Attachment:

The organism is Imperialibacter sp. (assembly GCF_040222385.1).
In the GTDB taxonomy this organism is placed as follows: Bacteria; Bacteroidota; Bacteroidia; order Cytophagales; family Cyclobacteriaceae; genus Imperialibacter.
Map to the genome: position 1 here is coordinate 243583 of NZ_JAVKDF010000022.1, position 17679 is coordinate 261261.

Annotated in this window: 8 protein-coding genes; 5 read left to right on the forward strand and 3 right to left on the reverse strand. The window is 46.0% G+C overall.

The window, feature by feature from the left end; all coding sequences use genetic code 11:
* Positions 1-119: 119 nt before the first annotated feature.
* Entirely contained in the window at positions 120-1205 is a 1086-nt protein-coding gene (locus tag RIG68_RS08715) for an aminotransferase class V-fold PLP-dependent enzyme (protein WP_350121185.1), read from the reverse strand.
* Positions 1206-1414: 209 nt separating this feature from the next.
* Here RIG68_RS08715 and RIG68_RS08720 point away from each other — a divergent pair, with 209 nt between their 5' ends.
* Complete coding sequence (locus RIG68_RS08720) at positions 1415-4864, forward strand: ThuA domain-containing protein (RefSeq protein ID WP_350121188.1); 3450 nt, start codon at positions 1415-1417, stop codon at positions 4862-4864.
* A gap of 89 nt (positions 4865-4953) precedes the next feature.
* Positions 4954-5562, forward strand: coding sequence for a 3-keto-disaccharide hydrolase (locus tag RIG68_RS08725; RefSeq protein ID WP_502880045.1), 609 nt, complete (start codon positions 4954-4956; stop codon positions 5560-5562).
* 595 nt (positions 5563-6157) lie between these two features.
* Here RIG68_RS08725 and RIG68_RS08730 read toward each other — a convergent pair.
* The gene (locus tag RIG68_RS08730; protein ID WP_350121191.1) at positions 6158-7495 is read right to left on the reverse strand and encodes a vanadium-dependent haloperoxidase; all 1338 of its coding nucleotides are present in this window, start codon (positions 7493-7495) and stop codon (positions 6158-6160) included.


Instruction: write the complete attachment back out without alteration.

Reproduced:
The organism is Imperialibacter sp. (assembly GCF_040222385.1).
In the GTDB taxonomy this organism is placed as follows: Bacteria; Bacteroidota; Bacteroidia; order Cytophagales; family Cyclobacteriaceae; genus Imperialibacter.
Map to the genome: position 1 here is coordinate 243583 of NZ_JAVKDF010000022.1, position 17679 is coordinate 261261.

Annotated in this window: 8 protein-coding genes; 5 read left to right on the forward strand and 3 right to left on the reverse strand. The window is 46.0% G+C overall.

The window, feature by feature from the left end; all coding sequences use genetic code 11:
* Positions 1-119: 119 nt before the first annotated feature.
* Entirely contained in the window at positions 120-1205 is a 1086-nt protein-coding gene (locus tag RIG68_RS08715) for an aminotransferase class V-fold PLP-dependent enzyme (protein WP_350121185.1), read from the reverse strand.
* Positions 1206-1414: 209 nt separating this feature from the next.
* Here RIG68_RS08715 and RIG68_RS08720 point away from each other — a divergent pair, with 209 nt between their 5' ends.
* Complete coding sequence (locus RIG68_RS08720) at positions 1415-4864, forward strand: ThuA domain-containing protein (RefSeq protein ID WP_350121188.1); 3450 nt, start codon at positions 1415-1417, stop codon at positions 4862-4864.
* A gap of 89 nt (positions 4865-4953) precedes the next feature.
* Positions 4954-5562, forward strand: coding sequence for a 3-keto-disaccharide hydrolase (locus tag RIG68_RS08725; RefSeq protein ID WP_502880045.1), 609 nt, complete (start codon positions 4954-4956; stop codon positions 5560-5562).
* 595 nt (positions 5563-6157) lie between these two features.
* Here RIG68_RS08725 and RIG68_RS08730 read toward each other — a convergent pair.
* The gene (locus tag RIG68_RS08730; protein ID WP_350121191.1) at positions 6158-7495 is read right to left on the reverse strand and encodes a vanadium-dependent haloperoxidase; all 1338 of its coding nucleotides are present in this window, start codon (positions 7493-7495) and stop codon (positions 6158-6160) included.